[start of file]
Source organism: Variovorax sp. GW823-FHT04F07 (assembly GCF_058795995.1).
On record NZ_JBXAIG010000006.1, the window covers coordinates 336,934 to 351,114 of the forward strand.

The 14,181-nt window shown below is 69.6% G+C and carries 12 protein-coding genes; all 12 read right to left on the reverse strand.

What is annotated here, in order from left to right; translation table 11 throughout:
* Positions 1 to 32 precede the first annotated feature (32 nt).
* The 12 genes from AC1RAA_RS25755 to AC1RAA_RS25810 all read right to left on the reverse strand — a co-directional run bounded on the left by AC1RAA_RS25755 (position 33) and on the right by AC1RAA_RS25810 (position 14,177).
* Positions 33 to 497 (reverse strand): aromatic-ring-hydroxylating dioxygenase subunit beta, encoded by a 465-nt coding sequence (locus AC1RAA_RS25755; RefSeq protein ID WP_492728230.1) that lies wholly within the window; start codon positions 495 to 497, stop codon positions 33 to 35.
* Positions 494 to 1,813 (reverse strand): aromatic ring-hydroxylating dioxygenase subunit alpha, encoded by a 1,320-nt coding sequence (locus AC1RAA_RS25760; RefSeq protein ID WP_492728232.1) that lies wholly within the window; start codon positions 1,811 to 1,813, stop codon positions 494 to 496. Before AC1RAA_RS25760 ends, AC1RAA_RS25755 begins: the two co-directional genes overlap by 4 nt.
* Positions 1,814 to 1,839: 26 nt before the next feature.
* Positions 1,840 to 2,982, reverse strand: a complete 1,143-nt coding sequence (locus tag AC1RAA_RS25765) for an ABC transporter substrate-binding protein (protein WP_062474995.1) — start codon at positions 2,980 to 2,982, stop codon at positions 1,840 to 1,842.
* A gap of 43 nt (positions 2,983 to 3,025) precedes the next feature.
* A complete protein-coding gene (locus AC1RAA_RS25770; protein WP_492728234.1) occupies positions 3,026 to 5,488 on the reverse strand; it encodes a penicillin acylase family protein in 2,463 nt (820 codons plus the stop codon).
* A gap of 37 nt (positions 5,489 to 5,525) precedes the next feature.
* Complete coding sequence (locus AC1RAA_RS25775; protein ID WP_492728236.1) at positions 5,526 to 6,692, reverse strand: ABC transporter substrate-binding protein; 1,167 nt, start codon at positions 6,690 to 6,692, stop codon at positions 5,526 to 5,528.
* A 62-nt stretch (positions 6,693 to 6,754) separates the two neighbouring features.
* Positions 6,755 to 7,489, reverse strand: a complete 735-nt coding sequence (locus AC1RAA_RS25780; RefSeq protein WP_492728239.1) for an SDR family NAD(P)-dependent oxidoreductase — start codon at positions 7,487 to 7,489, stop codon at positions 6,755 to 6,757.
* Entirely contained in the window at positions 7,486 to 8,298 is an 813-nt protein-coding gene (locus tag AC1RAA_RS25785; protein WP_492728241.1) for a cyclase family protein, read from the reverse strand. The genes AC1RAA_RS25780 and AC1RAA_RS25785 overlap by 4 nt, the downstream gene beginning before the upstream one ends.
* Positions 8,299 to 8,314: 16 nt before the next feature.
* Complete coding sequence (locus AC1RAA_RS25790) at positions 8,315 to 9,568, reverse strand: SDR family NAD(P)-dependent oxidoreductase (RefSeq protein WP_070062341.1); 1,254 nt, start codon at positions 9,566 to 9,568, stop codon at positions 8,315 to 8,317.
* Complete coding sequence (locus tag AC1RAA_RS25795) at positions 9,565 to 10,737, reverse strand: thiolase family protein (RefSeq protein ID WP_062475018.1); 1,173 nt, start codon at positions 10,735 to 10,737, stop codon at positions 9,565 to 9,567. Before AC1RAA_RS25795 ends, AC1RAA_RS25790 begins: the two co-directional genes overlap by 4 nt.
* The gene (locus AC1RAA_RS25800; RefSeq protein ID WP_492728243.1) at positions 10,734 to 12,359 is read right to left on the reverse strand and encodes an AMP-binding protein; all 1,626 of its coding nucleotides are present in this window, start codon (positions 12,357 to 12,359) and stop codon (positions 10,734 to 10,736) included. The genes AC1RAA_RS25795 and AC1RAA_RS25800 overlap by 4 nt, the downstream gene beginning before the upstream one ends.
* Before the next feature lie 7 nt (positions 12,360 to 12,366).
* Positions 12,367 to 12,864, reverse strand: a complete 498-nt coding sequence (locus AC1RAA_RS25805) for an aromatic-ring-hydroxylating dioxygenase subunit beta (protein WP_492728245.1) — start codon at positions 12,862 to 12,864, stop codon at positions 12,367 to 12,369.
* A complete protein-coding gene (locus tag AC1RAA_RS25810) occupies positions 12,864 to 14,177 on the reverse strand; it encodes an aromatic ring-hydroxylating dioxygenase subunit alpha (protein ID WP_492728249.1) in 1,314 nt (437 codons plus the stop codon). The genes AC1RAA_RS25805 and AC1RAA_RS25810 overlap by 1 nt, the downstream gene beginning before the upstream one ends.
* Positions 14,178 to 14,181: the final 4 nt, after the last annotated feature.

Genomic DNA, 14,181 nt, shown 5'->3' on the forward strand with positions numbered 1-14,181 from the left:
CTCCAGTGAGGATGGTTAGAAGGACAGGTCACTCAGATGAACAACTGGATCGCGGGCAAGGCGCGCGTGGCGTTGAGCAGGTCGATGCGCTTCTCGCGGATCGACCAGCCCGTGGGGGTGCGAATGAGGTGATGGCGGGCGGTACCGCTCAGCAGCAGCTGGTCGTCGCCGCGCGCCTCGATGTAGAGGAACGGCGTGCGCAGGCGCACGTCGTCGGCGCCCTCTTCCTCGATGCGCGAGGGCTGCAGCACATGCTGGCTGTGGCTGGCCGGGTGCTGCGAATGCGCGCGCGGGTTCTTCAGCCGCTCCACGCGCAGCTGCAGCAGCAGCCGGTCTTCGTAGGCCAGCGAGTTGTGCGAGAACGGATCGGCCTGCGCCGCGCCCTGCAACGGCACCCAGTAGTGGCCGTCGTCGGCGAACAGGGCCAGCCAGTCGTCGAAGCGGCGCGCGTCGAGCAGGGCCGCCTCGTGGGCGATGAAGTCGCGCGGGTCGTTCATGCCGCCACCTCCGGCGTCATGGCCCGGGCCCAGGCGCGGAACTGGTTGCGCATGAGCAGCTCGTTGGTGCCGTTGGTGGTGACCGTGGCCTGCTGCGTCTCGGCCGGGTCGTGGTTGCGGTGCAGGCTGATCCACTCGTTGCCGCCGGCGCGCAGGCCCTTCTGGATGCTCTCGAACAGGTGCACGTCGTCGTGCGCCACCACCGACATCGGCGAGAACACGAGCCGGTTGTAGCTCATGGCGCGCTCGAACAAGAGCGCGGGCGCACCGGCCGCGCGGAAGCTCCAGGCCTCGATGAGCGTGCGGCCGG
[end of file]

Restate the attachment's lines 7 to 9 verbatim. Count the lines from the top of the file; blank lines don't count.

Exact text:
* Positions 33 to 497 (reverse strand): aromatic-ring-hydroxylating dioxygenase subunit beta, encoded by a 465-nt coding sequence (locus AC1RAA_RS25755; RefSeq protein ID WP_492728230.1) that lies wholly within the window; start codon positions 495 to 497, stop codon positions 33 to 35.
* Positions 494 to 1,813 (reverse strand): aromatic ring-hydroxylating dioxygenase subunit alpha, encoded by a 1,320-nt coding sequence (locus AC1RAA_RS25760; RefSeq protein ID WP_492728232.1) that lies wholly within the window; start codon positions 1,811 to 1,813, stop codon positions 494 to 496. Before AC1RAA_RS25760 ends, AC1RAA_RS25755 begins: the two co-directional genes overlap by 4 nt.
* Positions 1,814 to 1,839: 26 nt before the next feature.